When the Children of God religious sect broke apart in 1994 after the death of its founder, twins Flor and Tamar Edwards, now 34, were abruptly tossed into the real world. And it was an entirely different one from the isolated existence they’d known inside the notorious ’60s-bred hippie cult.
Discussing their experiences on ABC’s Nightline, it’s impossible not to notice the parallels between the Flors’ lives and the main character on Netflix’s popular Unbreakable Kimmy Schmidt comedy series, which centers on an escapee from an apocalyptic cult. In this case, real life looks remarkably … creepier.
After the Children of God disbanded (it regrouped under the new name the Family International), some ex-members accused founder David Brandt Berg of sexually abusing both kids and adults in the group. Though the Edwards say they experienced nothing like that, they did tell reporters they grew up in an environment that equated plentiful sex with expressions of faith. Getting spanked as early as 6 months old wasn’t unusual, and the twins said they often saw adults engaged in sex acts.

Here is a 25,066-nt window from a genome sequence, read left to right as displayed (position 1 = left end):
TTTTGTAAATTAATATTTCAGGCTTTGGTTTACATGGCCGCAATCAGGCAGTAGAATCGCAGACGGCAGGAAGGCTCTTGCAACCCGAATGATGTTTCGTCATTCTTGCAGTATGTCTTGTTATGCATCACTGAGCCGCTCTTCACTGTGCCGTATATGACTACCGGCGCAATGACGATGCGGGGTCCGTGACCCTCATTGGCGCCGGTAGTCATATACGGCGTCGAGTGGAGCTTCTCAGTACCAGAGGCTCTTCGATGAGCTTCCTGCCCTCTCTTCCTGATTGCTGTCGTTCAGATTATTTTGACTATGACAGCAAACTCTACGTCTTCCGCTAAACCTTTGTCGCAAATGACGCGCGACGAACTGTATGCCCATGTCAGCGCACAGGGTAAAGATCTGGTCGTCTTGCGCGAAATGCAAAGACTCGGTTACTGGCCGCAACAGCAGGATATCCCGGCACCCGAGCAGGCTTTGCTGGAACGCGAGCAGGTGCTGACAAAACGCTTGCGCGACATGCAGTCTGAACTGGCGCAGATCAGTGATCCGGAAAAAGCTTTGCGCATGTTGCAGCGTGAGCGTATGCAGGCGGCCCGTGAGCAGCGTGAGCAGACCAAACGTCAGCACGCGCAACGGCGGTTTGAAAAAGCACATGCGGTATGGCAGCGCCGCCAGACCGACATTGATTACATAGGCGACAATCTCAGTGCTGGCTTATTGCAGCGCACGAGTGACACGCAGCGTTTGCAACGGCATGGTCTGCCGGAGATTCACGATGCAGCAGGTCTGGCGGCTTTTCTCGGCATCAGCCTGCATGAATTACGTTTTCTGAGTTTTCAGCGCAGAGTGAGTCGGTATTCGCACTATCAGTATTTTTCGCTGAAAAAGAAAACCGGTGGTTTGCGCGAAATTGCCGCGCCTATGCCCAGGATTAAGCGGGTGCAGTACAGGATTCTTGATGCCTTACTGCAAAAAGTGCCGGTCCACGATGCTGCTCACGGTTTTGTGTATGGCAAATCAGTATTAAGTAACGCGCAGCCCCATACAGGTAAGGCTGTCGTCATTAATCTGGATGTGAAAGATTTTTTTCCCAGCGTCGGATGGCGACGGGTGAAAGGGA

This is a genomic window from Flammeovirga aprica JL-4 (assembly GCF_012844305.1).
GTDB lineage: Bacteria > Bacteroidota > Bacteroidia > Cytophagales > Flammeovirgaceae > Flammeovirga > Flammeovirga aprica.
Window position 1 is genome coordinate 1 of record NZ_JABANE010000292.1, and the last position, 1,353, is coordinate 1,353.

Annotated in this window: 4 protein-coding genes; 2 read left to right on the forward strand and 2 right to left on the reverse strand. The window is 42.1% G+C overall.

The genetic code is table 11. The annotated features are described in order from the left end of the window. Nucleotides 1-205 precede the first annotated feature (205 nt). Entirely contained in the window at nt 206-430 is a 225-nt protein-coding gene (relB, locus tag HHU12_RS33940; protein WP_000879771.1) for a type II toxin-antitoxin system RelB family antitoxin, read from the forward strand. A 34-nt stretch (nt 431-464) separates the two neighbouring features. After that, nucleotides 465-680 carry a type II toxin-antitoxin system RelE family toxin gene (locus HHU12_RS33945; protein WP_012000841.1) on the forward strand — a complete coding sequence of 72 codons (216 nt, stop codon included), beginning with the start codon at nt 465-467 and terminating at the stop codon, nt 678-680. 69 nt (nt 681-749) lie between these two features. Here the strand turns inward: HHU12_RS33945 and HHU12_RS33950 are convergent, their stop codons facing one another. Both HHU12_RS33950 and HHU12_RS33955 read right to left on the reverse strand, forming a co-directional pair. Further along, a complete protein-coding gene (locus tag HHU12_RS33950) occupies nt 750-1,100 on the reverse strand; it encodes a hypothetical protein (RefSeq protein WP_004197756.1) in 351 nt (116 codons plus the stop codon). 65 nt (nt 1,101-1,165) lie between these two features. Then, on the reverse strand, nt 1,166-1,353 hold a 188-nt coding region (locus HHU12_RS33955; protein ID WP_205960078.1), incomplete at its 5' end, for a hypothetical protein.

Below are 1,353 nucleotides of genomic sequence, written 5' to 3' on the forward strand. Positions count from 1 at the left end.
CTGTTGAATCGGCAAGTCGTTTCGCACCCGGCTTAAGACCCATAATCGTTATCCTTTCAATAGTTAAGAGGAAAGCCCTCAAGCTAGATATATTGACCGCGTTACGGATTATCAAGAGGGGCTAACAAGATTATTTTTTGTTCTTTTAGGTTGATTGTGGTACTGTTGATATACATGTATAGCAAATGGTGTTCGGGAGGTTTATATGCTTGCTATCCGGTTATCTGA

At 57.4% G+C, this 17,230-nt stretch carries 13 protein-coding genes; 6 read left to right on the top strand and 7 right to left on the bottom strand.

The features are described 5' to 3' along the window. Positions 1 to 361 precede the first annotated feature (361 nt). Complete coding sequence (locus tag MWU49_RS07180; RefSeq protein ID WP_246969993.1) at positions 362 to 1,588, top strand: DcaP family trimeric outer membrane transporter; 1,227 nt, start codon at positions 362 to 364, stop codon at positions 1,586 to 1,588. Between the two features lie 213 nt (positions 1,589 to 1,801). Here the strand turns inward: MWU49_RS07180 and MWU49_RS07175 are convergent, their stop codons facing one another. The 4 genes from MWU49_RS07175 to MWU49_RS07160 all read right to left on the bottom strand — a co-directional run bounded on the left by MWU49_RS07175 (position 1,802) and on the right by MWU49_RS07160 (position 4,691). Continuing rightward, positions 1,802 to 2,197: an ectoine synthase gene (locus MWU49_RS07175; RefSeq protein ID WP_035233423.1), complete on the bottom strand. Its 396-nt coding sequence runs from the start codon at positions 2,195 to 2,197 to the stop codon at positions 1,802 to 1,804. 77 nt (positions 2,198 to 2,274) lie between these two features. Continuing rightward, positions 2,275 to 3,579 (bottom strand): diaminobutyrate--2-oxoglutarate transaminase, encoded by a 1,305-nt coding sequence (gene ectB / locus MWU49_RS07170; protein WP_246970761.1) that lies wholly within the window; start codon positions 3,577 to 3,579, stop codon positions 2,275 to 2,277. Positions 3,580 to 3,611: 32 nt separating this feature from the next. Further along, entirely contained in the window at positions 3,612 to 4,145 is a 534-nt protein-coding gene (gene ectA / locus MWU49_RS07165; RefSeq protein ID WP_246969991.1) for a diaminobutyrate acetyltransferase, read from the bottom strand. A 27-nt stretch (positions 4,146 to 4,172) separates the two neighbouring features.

According to reports, at least 14 former members of the sect have committed suicide over the years. One of the unfortunate victims was Ricky Rodriguez, whose mother, Karen Zerby, became one of the cult’s leaders after Berg died.
Rodriguez, who had reportedly been seen having sex with his mother when he was just 11 years old, was so scarred by the abuse he said he’d experienced at the hands of his caretakers that he plotted to kill Zerby. Instead he ended up killing his former nanny, then taking his own life.
The Edwards twins also told Nightline that, like Netflix’s Kimmy Schmidt (played by actress Ellie Kemper), they grew up believing they’d die in an apocalypse that never happened. They were told they would perish at age 12 as “God’s martyrs.” Education was forbidden, and the twins didn’t learn to read until age 9.
Post-cult, the twins, whose family joined the Children of God in the ’80s, were slowly introduced to the real world. They ate pizza, saw movies, and learned to ride bicycles, but they remain haunted by the childhood they never really had.
Check out their dramatic story on Nightline:
THIS STORY WAS FIRST PUBLISHED ON CRIME FEED.
Photo: Courtesy of ABC Nightline